Selfblow (Don’t google that at work, by the way) is a clever exploit by [Balázs Triszka] that affects every Nvidia Tegra device using the
nvtboot bootloader — just about all of them except the Nintendo Switch. It’s CVE 2019-5680, and rated at an 8.2 according to Nvidia, but that high CVE rating isn’t entirely reflective of the reality of the situation. Taking advantage of the vulnerability means writing to the boot device, which requires root access, as well as a kernel flag set to expose the boot partitions to userspace. This vulnerability was discovered as part of an effort by [Balázs] and other LineageOS developers to build an open source bootloader for Nvidia Tegra devices.
The Tegra boot process is a bit different, having several stages and a dedicated Boot and Power Management CPU (BPMP). A zero-stage ROM loads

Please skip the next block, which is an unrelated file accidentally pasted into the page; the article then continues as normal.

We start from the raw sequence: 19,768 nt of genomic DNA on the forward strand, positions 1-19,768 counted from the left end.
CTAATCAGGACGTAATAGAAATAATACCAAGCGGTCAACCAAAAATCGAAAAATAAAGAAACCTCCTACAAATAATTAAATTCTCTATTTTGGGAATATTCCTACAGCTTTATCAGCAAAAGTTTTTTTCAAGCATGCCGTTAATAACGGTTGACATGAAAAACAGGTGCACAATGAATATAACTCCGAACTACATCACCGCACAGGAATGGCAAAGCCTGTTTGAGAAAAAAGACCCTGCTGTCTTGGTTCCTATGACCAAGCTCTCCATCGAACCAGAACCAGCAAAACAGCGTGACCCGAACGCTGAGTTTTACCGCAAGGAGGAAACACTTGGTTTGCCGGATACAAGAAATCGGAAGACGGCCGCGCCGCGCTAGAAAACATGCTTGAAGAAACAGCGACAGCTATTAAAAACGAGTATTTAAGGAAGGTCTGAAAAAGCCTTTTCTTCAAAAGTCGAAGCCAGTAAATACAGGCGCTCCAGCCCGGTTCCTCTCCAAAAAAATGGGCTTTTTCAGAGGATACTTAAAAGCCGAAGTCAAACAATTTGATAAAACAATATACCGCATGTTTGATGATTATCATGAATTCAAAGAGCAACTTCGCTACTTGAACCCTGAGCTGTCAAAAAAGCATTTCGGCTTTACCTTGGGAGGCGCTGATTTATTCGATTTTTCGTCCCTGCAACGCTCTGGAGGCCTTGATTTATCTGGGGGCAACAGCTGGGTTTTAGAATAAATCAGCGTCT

nvtboot to memory and starts it executing on the BPMP. One of the tasks of
nvtboot is to verify the signature of the next bootloader step,
nvtboot-cpu. The file size and memory location are embedded in the
nvtboot-cpu header. There are two problems here that together make this vulnerability possible. The first is that the bootloader binary is loaded to its final memory location before the signature verification is performed. The code is written to validate the bootloader signature before starting it executing on the primary CPU, so all is well, right? Continue reading “This Week In Security: Selfblow, Encryption Backdoors, Killer Apps, And The VLC Apocalypse That Wasn’t”